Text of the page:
Name: Courtney Ginder
College and Majors/Minors: Purdue University, Bachelor of Arts in Professional Writing, Bachelor of Science in Psychological Sciences
Current Location: Noblesville, Indiana
Current Form of Employment: Content Manager at LHP Telematics
Where do you work and what is your current position?
I currently work for LHP Telematics as the Content Manager. I’m responsible for writing all product documentation, both user guides that are customer-facing and internal documentation, such as work instructions for our warehouse. I’m also responsible for designing and writing marketing materials, such as flyers, press releases, and brochures. I also manage our company social media accounts, including Facebook, Twitter, LinkedIn, and Google+, as well as write our e-newsletter that goes out twice a month. I manage the company website and make sure that all the information on the website is up-to-date and relevant, and I blog about our products and services and relevant industry news. Finally, I have some testing and support roles for our web portal – I test all of our new portal version releases for usability purposes, and I also provide web portal support for our customers.
LHP Telematics is a heavy equipment remote monitoring company, founded in 2008. When I was hired, I was the first technical writer and as such, was able to design our standard documentation formats. When I moved into the role of Content Manager as I began taking on more marketing tasks and took over our online marketing strategies, I successfully tripled the traffic to our website, as well as grew our social media presence and started an email newsletter.
Tell us about how you found your first job, and how you found your current job (if different).
I found my job at LHP Telematics by attending Industrial Roundtable, which the engineering and technology career fair held every year in the fall at my alma mater, Purdue University. It may seem strange to hear an English major say she found her job at an engineering fair, but I knew I wanted to pursue technical writing, so the companies I wanted to work for were not going to be at fairs held by the College of Liberal Arts (which is where my major, Professional Writing, is housed within the Department of English). I marketed myself as a strong technical writer with a unique perspective on usability since I also double-majored in Psychological Sciences. That marketing strategy worked, and I was hired as LHP Telematics’ first technical writer.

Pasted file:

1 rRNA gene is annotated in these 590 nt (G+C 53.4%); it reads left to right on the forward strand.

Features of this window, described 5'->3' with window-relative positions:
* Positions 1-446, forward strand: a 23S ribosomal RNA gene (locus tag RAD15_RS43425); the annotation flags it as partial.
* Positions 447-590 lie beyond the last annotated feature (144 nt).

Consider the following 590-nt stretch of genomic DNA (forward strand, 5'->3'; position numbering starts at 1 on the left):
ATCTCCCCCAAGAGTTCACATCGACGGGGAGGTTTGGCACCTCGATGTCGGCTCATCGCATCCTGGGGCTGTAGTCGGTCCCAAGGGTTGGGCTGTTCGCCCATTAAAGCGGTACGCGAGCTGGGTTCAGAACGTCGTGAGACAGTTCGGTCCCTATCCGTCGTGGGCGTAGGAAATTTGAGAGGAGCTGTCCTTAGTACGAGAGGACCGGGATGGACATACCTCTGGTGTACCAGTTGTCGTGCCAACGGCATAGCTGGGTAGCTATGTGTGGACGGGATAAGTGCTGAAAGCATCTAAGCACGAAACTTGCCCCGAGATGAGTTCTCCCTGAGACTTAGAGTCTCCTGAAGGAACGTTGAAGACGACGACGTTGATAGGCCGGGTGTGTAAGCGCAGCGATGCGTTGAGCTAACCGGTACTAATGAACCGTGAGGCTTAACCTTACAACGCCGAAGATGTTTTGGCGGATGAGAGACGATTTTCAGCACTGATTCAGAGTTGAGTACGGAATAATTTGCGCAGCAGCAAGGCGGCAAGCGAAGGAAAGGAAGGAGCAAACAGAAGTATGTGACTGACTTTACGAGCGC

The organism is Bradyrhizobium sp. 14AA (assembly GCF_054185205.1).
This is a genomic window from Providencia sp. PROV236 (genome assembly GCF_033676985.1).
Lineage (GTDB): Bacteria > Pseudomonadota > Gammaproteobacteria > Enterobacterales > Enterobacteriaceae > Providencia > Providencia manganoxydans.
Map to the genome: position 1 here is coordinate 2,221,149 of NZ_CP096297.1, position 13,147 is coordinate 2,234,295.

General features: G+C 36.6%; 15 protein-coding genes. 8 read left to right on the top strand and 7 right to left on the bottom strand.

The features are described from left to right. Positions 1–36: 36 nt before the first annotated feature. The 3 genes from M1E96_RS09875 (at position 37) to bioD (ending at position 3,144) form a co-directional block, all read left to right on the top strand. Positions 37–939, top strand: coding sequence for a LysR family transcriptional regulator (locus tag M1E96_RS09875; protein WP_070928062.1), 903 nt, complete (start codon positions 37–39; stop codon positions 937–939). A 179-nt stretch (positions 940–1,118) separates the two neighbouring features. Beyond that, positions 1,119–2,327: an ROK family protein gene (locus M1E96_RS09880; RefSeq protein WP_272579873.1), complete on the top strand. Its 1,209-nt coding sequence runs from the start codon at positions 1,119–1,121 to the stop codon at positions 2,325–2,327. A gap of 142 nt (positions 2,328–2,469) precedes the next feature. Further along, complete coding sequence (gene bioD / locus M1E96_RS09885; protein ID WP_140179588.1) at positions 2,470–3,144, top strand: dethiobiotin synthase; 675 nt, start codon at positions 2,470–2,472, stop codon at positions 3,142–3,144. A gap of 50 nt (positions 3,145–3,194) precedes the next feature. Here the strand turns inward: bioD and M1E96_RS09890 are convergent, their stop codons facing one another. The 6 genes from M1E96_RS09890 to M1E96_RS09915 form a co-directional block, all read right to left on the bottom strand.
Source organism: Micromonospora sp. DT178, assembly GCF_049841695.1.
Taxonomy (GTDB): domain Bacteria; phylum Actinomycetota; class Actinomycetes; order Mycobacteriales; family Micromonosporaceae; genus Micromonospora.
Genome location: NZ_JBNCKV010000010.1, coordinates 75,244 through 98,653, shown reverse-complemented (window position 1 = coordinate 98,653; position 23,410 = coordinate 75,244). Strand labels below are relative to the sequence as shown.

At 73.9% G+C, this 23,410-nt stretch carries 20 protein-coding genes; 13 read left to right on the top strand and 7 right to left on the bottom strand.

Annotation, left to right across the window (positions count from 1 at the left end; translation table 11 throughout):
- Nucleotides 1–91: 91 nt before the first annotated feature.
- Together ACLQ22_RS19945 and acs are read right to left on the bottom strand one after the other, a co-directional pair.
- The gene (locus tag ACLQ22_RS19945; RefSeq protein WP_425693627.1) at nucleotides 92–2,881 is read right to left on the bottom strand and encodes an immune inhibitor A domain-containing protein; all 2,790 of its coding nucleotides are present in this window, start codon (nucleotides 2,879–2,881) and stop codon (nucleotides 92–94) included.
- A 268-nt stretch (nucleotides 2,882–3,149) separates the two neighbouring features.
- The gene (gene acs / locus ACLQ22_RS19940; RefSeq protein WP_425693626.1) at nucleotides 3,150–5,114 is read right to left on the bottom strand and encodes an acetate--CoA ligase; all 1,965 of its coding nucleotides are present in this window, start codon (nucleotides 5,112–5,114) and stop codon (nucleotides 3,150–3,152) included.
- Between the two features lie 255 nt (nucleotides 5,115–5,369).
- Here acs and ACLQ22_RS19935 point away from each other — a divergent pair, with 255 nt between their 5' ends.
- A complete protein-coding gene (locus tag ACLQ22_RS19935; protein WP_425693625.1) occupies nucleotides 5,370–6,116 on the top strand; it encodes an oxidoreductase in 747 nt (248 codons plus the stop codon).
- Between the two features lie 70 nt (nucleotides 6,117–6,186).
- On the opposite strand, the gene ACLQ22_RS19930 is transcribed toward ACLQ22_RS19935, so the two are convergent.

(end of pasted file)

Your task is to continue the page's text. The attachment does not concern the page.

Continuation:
What was another writing-related job that was important in your career?
I had an internship with Ovar’Coming Together, Indiana’s only non-profit for ovarian cancer patients and survivors, during the fall of my senior year. During my internship, I focused on research on survivor resources around Indiana, and designed the survivor resource handout that is used in the HOPE Packets given out to ovarian cancer survivors. This internship helped me grow my design skills, which in turn helped me design the documentation formats in my job at LHP Telematics. It also gave me some insights into the world of nonprofits, which ties into my role as Publicity Chair in my community chapter of the international service organization Epsilon Sigma Alpha.
What did you do in college to prepare for your post-grad life?
One of the things I loved about my Professional Writing major was that the classes provided a lot of outside-the-classroom experiences. My Research in Professional Writing class worked with a food bank in Lafayette, Indiana to create a needs assessment and design a newsletter for them. In my Multimedia Writing class, we helped redesign a local coffeehouse’s website, while my Advanced Professional Writing class was responsible for the user experience of the Spring Writing Showcase. Even though I only had the one internship, I had a lot of work that I did for real clients and events through my Professional Writing classes, which really helped build up my portfolio.
What is your advice for students and graduates with an English degree?
Don’t be afraid to take chances and reach out to different companies. When I originally talked to my now-employer, they weren’t sure they needed a technical writer, but here I am, a year and a half later! Also, own what you’re passionate about – I actually like to write technical documentation, which sets me a part from a lot of other people, simply because it’s something a lot of people just don’t like doing.